This paper computationally investigates whether gait asymmetries can be attributed in part to basic bipedal mechanics independent of motor control. Using a symmetrical rigid-body model known as the compass-gait biped, we show that changes in environmental or physiological parameters can facilitate asymmetry in gait kinetics at fast walking speeds. In the environmental case, the asymmetric family of high-speed gaits is in fact more stable than the symmetric family of low-speed gaits. These simulations suggest that lower extremity mechanics might play a direct role in functional and pathological asymmetries reported in human walking, where velocity may be a common variable in the emergence and growth of asymmetry.



  • A Control Theoretic Approach to Robot-Assisted Locomotor Therapy. R. Gregg, T. Bretl, and M. Spong. In the 2010 IEEE Conference on Decision and Control, Atlanta, GA. Reprint. (Abstract, PDF, Experiment 1 Video, Experiment 2 Video)

    This paper proposes a control theoretic strategy for human walking gait assistance based on underactuated potential energy shaping. We design a simple control law that lessens the perceived weight of the patient’s center of mass through a robotic ankle-foot orthosis (AFO) with one actuated degree-of-freedom. We then adopt a passive “compass-gait” bipedal walker as an implicit model of human locomotor behavior, which we simulate to draw beneficial implications for rehabilitation such as energy regulation, improved stability, and progressive training by Lyapunov funneling. Given current challenges in developing effective robot-assisted locomotor therapies, this paper offers a novel systematic approach to control strategy design for gait training and at-home assistance.



  • Constrained Accelerations for Controlled Geometric Reduction: Sagittal-Plane Decoupling in Bipedal Locomotion. R. Gregg, L. Righetti, J. Buchli, S. Schaal. In the 2010 IEEE International Conference on Humanoid Robots, Nashville, TN. (Abstract, PDF, Movie)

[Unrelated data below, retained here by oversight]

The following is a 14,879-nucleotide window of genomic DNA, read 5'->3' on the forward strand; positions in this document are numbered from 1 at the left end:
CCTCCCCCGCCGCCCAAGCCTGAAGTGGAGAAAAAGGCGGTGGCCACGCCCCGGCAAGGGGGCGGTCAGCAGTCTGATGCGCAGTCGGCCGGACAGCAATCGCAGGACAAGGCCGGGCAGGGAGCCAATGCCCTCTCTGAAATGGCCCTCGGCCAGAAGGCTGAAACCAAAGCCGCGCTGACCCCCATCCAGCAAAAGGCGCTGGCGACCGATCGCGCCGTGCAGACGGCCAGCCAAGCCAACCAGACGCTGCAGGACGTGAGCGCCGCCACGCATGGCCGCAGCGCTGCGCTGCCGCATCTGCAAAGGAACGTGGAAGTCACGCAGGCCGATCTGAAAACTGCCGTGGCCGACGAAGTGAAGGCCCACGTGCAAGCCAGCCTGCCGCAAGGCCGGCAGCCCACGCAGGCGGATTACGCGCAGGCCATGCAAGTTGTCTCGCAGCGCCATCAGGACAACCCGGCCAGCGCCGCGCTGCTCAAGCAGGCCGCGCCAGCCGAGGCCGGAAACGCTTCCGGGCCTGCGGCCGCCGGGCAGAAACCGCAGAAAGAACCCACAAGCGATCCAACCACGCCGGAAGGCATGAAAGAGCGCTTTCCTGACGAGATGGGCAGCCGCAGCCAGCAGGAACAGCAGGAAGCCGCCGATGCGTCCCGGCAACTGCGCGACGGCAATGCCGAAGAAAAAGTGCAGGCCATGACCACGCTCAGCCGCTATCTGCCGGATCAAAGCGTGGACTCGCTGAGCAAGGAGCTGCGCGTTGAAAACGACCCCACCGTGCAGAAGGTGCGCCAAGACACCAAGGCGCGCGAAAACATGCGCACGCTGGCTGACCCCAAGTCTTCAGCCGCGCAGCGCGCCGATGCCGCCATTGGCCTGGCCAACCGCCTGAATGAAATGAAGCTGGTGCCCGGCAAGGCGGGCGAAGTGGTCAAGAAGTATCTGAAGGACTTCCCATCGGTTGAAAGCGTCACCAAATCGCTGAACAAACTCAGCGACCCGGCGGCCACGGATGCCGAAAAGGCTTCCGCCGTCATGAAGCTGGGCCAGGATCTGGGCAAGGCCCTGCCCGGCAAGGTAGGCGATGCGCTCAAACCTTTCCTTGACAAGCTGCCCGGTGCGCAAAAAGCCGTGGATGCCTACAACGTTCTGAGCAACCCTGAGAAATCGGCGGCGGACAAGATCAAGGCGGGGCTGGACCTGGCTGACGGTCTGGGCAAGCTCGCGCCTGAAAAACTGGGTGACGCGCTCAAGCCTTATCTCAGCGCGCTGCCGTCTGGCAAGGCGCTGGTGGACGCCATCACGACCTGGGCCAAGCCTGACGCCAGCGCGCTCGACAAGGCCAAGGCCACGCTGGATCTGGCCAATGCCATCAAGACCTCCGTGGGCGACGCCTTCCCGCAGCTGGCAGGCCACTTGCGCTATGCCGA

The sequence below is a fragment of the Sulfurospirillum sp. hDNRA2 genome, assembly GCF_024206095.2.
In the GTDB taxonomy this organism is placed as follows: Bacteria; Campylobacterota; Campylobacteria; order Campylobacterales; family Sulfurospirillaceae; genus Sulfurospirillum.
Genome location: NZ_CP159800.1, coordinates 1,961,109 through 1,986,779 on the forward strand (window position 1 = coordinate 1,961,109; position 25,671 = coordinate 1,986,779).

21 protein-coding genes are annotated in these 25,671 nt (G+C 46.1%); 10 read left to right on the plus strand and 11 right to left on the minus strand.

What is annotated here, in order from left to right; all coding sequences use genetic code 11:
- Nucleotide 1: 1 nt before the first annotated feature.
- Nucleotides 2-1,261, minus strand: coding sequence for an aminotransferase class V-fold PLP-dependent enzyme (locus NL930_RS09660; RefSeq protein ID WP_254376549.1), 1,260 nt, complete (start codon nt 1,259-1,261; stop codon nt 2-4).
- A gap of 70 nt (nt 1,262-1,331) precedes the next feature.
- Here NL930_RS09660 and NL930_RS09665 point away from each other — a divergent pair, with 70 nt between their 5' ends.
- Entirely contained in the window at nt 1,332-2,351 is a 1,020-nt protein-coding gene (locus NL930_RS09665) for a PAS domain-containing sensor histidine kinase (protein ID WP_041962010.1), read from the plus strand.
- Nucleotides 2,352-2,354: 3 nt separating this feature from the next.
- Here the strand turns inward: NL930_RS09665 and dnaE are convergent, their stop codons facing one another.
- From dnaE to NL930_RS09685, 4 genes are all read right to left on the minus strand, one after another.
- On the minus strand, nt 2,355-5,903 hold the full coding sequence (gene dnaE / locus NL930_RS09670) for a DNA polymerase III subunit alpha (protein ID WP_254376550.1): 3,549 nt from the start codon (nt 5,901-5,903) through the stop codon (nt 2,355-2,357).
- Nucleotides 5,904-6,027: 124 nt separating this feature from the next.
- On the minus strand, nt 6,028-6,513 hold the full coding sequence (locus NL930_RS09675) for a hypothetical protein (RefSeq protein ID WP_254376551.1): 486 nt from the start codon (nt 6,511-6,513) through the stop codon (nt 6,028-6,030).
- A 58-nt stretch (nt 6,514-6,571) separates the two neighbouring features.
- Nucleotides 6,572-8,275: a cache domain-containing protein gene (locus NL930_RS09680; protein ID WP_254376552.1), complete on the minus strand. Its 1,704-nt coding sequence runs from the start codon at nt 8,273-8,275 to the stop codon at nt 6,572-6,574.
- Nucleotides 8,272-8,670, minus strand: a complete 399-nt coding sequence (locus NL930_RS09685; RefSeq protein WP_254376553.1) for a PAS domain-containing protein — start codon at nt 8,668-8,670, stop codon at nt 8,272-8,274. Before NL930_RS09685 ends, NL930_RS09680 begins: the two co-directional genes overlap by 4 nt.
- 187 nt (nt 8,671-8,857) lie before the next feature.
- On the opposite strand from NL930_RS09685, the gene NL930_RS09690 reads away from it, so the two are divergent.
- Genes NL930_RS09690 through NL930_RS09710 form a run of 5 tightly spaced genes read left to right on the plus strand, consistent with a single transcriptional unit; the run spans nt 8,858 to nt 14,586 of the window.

Energy-shaping control methods have produced strong theoretical results for asymptotically stable 3D bipedal dynamic walking in the literature. In particular, geometric controlled reduction exploits robot symmetries to control momentum conservation laws that decouple the sagittal-plane dynamics, which are easier to stabilize. However, the associated control laws require high-dimensional matrix inverses multiplied with complicated energy-shaping terms, often making these control theories difficult to apply to highly-redundant humanoid robots. This paper presents a first step towards the application of energy-shaping methods on real robots by casting controlled reduction into a framework of constrained accelerations for inverse dynamics control. By representing momentum conservation laws as constraints in acceleration space, we construct a general expression for desired joint accelerations that render the constraint surface invariant. By appropriately choosing an orthogonal projection, we show that the unconstrained (reduced) dynamics are decoupled from the constrained dynamics. Any acceleration-based controller can then be used to stabilize this planar subsystem, including passivity-based methods. The resulting control law is surprisingly simple and represents a practical way to employ control theoretic stability results in robotic platforms. Simulated walking of a 3D compass-gait biped show correspondence between the new and original controllers, and simulated motions of a 16-DOF humanoid demonstrate the applicability of this method.